Regulatory History and Evolution

Regulatory History and Evolution
From the Canadian Insurance Regulation Reporter, November 2015

This article is based on a paper that was prepared for the School of Public Policy at the University of Calgary in 2014, as part of the university’s Financial Markets Regulatory Program. The paper is entitled From Trial to Triumph: How Canada’s Past Financial Crises Helped Shape a Superior Regulatory System. The paper describes the evolution of financial regulation in Canada, and focuses on how a spate of insolvencies during the 1980s gave rise to a completely different financial regulatory system at the federal level. That system, with on-going fine tuning, demonstrated remarkable performance during the financial crisis of 2008 and has gone on to become a model for regulatory system development in countries around the world. The paper ran to 60 pages and also covered other issues related to modern financial regulation and the financial crisis of 2008. Rather than attempting to summarize the whole document, the article below emphasizes historical developments in the regulation of the insurance business.
Since the time of confederation, the Canadian financial system has benefited from six major Royal Commission–type enquiries as well as a number of reviews by governments of the day. The investigations and findings of these various bodies provide a rich history of Canada’s development in the area of financial regulation.

The first Bank Act was adopted in 1871, and the first Insurance Act in 1876. Thus prior to the new Dominion of Canada having reached its tenth birthday, parliament had already focused on and adopted specific laws to govern its developing financial system.

Recognizing that most regions of Canada’s sparsely populated territory could not support local banks, the first Bank Act provided for a system of branch banking, under which centrally located institutions would be able to support small branches in the hinterlands. This set the pattern that led to our current environment where we have a few huge banks with thousands of branches across the country, as compared to the system south of the border where small local banks are much in evidence. An additional far-sighted provision of the first Bank Act was that it would expire in 10 years, establishing the precedent for required decennial revisions to our financial legislation (now every 5 years).

For the first 30 or so years after confederation, Canada’s banking and insurance laws were gradually expanded as required to accommodate the increasing volume and complexity of the country’s business and personal financial transactions. However, in 1904, there was a dramatic scandal in the life insurance world in the United States. A number of events occurred, which brought to public attention the fact that directors and officers of some of the largest insurers were leading what in those days could only be regarded as unbelievable and excessive lifestyles. The situation was similar to the public outcry that arose during the dot-com bubble of the late 1990s, when lifestyle excesses of some of the high tech company CEOs became public knowledge. The displays of wealth in 1904 were considered especially inappropriate because most life insurance at that time was sold on a participating basis, but returns to policyholders under those policies were miniscule. In 1905, the New York State legislature convened the Armstrong Commission to look into business practices in the U.S. life insurance industry. The findings were revelatory. The Commission learned that funds of U.S. life insurers were being “ruthlessly exploited for the personal advantage of the officers and directors and that nepotism was rampant”. Life insurers of the day were utilizing their substantial financial resources (funded by the premiums of participating policyholders) to take control of and to operate other major businesses such as railroads and utilities, where the life insurers’ officers and directors also became officers and directors of the controlled corporations. The Armstrong Enquiry ultimately generated ten volumes of testimony and documented widespread abuses of power as well as cases of outright fraud, leading to the indictment of a number of senior officers of the insurers involved. The Enquiry’s recommendations also gave rise to sweeping revisions to the New York Insurance Code and, in particular, greatly constrained the investment powers of life insurers.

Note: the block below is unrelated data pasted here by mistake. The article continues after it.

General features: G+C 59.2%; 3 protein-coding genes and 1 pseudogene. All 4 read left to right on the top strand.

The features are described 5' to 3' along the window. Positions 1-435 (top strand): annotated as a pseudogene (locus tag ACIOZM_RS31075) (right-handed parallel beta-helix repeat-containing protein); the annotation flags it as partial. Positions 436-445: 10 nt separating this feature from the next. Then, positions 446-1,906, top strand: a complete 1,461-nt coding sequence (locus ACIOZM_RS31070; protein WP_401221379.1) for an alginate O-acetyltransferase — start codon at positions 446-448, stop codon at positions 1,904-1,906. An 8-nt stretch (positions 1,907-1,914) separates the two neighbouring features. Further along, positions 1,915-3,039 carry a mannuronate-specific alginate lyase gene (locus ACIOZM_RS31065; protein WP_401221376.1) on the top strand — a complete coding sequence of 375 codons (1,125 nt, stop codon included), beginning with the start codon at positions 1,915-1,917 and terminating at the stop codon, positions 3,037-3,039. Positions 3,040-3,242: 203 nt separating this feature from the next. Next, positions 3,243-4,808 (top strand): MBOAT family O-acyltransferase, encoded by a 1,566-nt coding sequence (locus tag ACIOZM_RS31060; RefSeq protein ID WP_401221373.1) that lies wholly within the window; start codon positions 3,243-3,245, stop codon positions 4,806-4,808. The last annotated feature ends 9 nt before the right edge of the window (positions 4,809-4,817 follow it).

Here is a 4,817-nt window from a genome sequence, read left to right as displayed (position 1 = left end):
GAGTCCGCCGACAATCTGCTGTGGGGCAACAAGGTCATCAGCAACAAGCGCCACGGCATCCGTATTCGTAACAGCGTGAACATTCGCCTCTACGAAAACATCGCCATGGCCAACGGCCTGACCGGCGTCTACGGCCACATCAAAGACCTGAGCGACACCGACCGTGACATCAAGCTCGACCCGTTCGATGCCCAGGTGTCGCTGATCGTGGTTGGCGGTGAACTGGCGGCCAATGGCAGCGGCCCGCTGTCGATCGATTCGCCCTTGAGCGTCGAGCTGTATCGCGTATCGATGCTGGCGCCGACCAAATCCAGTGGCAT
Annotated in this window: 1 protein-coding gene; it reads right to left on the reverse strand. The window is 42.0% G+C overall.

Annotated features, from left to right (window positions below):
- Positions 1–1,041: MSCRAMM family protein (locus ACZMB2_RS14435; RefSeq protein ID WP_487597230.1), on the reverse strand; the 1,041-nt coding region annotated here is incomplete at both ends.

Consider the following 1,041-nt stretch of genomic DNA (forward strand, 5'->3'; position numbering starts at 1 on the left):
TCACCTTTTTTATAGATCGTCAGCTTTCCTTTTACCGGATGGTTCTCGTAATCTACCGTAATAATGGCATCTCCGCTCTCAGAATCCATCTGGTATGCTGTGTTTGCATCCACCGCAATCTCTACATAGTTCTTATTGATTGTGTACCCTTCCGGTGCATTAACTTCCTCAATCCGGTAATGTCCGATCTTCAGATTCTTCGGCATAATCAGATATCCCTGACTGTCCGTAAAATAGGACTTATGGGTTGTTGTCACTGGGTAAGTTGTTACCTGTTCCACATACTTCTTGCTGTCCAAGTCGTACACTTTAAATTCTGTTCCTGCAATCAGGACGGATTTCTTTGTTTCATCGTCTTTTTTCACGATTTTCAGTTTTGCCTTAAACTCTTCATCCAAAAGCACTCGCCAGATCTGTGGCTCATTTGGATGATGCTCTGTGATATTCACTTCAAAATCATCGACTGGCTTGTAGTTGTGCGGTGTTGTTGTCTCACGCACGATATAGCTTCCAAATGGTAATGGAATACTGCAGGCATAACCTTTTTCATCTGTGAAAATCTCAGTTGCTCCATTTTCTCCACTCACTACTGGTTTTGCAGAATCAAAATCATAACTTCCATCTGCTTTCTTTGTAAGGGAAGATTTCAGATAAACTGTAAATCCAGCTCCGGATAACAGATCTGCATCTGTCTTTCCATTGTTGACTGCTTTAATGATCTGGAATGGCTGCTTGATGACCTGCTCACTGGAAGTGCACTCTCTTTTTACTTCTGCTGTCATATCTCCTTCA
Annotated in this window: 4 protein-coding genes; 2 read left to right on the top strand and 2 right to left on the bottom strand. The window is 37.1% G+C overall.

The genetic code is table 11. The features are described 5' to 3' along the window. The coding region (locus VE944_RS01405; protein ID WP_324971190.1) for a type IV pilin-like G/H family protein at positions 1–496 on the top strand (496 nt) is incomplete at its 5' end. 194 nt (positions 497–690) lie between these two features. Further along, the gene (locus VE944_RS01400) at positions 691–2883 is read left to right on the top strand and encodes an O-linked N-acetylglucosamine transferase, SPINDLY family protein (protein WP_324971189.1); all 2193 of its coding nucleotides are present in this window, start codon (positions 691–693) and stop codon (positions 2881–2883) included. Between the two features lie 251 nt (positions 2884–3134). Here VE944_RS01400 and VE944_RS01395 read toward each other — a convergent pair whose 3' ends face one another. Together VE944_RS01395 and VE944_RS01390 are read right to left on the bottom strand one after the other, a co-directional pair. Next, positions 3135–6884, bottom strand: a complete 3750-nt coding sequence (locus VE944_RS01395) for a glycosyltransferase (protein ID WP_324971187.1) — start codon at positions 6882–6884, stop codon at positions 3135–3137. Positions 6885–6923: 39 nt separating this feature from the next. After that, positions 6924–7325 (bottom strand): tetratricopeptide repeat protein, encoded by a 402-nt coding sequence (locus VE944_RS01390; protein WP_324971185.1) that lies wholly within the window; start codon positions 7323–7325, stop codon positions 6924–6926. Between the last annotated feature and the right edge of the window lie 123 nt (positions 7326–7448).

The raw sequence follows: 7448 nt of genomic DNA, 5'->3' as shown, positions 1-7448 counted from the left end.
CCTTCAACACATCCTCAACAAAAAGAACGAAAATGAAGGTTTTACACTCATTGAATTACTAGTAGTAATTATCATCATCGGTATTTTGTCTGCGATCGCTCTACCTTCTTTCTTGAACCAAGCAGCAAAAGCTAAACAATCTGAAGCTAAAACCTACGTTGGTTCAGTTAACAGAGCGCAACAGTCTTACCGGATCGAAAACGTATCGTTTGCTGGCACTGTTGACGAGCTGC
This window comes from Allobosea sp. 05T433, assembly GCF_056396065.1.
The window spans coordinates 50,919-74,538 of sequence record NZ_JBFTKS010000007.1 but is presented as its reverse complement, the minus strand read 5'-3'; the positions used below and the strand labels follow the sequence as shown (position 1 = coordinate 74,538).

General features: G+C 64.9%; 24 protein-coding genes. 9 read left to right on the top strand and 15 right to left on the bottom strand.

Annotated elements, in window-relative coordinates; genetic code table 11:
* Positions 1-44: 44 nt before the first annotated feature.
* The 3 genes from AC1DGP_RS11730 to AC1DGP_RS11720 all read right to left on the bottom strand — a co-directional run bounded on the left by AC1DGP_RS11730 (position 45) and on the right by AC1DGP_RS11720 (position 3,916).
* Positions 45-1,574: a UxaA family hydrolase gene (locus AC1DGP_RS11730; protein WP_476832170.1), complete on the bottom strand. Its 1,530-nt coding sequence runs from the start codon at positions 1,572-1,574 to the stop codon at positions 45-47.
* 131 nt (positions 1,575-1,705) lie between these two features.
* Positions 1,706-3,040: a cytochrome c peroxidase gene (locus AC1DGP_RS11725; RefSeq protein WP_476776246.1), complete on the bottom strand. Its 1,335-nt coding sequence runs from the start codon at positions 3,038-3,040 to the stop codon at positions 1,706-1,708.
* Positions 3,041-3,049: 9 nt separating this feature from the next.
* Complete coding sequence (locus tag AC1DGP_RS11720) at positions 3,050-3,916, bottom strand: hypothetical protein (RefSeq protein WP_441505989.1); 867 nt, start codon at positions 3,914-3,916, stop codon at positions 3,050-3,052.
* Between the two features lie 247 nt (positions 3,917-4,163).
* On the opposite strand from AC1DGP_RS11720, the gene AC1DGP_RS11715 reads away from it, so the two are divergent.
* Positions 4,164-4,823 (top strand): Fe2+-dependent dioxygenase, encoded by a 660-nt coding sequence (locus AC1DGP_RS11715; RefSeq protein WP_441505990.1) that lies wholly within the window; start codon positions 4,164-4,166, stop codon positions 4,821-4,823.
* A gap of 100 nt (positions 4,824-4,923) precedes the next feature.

The disclosures of the Armstrong Enquiry were also shocking to the general public in Canada, and, in 1906, the government established the McTavish Royal Commission on Life Insurance. Canadian abuses were found to be more limited than what had been evident across the border, and no actual fraud or other criminal activities were brought to light. Nonetheless, conflicts of interest were numerous, and there were calls for changes in the Insurance Act to parallel some of the amendments to the New York State laws. That occurred in 1910 with the adoption of a new and greatly revised Insurance Act. This landmark piece of legislation became the cornerstone of federal insurance law for the next 80 years.

Jumping ahead to the more recent times of the 1960s, we find that the largest life insurers were the Canadian mutuals: Canada Life, Confederation Life, Great-West Life, London Life, Manufacturers Life, and Sun Life. The property/casualty insurance business was highly fragmented, but most of the larger insurers were members of international groups with professional management. Canadian-owned property/casualty insurers tended to be smaller and were mostly controlled by members of the Canadian establishment. In fact, at that time, the financial system as a whole tended to be relationship driven with, for example, significant lending decisions being based more on the identity of the principals than on the underlying terms of the proposed deal. No insurance companies were publicly listed. All the insurers of the day followed conservative operating policies and had low levels of leverage. Property/casualty insurers were subject to a simple minimum solvency requirement. Life insurance companies were not subject to any specified minimum solvency requirement, mainly because at that time, the actuarial reserves tended to be so conservatively determined that even if a life insurer had liabilities equal to its assets (i.e., no equity at all), it was thought that it would still be able to meet all policyholder obligations.